Law - To sue or not to sue


It is best to seek advice on whether a claim should be challenged before pursuing litigation.

When there is disagreement and the differences cannot be resolved amicably, one party is likely to threaten and possibly sue the other. Or the parties may even sue one another. At the end of the day, one party will succeed and the other will fail.

The party that fails will have to meet the successful party’s claims and pay costs as well as bear its own costs. The successful party will feel vindicated for pursuing the litigation.

However, there are instances when even though a party succeeds with judgment given in its favour, it may feel that the victory is meaningless. This is because the costs, both in terms of money and time involved, could turn out to be a loss after all as only nominal compensation or damages are awarded.

In other cases, the costs awarded may be a fraction of what the party has paid to its own solicitors. Or it could be that a substantial amount has been awarded but the other party may be insolvent.

When this happens, the successful litigant may well ask itself whether it should have pursued the litigation after all. Should its solicitors not have advised against instituting or continuing the litigation?

Approach to litigation

This leads to the basic question of how litigation should be viewed and approached. The general trend is for an aggrieved party to see solicitors and tell them that it wants to sue another.

A solicitor acts on the basis of instructions given. Where a party asks solicitors to act, the solicitors are merely following instructions. On the other hand, the party sued is likely to take the stand that since it is being sued, it wants to instruct its solicitors to defend the action.

The matter then proceeds and ends with either victory or defeat, depending on the facts and the law applicable, and sometimes even technicalities. When either party is unsuccessful, it begins to ask itself what went wrong with the process it had embarked upon?

In the context of such a situation, hindsight would suggest a more practical approach. The first step for a party to take is to seek advice on whether the claim should be pursued or challenged.

If and when such an approach is taken, a party would be in a better position to take a more suitable stand. If a party is aware of its own weakness, a compromise would be in the best interest of all.


Such an approach is only possible where a party is open to advice before taking a particular approach. This requires solicitors to be provided with a complete narrative of what has happened, including difficulties encountered, as well as all relevant documents.

This would enable the solicitors to look into the matter on a comprehensive basis, including the documents and evidence involved, so that they can provide an assessment of the strength and weaknesses of the case, whether from the plaintiff’s or defendant’s point of view.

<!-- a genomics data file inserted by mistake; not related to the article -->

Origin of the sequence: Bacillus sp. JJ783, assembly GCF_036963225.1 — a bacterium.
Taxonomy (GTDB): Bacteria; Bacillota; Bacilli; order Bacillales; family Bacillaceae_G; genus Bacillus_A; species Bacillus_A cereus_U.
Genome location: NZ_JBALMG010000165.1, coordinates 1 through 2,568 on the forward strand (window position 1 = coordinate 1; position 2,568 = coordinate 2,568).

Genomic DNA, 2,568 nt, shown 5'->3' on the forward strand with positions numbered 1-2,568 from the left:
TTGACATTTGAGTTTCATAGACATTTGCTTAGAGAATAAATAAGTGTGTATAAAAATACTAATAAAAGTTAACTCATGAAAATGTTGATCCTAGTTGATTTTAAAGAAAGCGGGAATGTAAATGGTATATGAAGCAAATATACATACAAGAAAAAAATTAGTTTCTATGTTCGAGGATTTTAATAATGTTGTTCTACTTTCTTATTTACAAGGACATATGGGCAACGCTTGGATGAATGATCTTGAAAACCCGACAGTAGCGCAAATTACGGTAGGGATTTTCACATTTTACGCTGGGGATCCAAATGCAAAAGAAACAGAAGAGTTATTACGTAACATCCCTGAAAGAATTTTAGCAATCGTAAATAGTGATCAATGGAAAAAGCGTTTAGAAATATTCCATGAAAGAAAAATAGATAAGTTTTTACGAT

Unfortunately, litigants and those who are drawn into litigation tend to feel that it is too troublesome to provide the solicitors with all the evidence and documents at the outset. Most would paint a nice picture of their claim or denial with a request to commence or defend proceedings.

Some litigants are obsessed with speed in filing documents in court. A solicitor who wants to obtain more information and fully look into all aspects can sometimes be viewed as slow or not aggressive enough. This can turn out to be very costly to the litigant.

Merits irrelevant

There are instances when a party wants to file an action irrespective of any of the above considerations. Such a party may have resources to pursue litigation and bear the consequences.

This happens when the decision to litigate, whether by commencing an action or pursuing a defence, is done by considering not just the financial aspect alone.

The right to sue and defend in the courts is the alternative of force. In an organised society, it is the right conservative of all other rights, and lies at the foundation of orderly government, according to William Henry in Chamber vs Baltimore & Ohio.

This right to litigate is referred by Isabella Beeton in The Book of Household Management in which the author says: “We hear of those to whom a lawsuit is an agreeable relaxation, a gentle excitement. One of this class, when remonstrated with, retorted that while one friend kept dogs, and another horses, he, as he had a right to do, kept a lawyer, and no one had a right to dispute his taste”.

Other considerations

There are situations in which litigation has to be relied on in the context of broader considerations. Thus a claim for a small amount may be pursued even though the cost of doing so is more than the sum claimed.

In the case of a businessman or trader, it may be done to signal to his customers who are numerous but owing small amounts, that they cannot get away from meeting their obligations merely because the amount involved is small or costly for him.

Sometimes there is a collateral purpose in commencing an action. One example is in which the media is publishing stories perceived to be defamatory. The person who considers himself defamed may file an action and sometimes apply for an injunction. However, even in cases in which no injunction is sought, there is the effect in some cases of the subject matter not being written on anymore or having a slowdown effect.

Whatever the purpose, it is useful for a litigant to appreciate the intricacies involved and to be well-advised before commencing an action. Whether the litigation is futile or not is a matter that depends on what is involved – the objective of the litigant.

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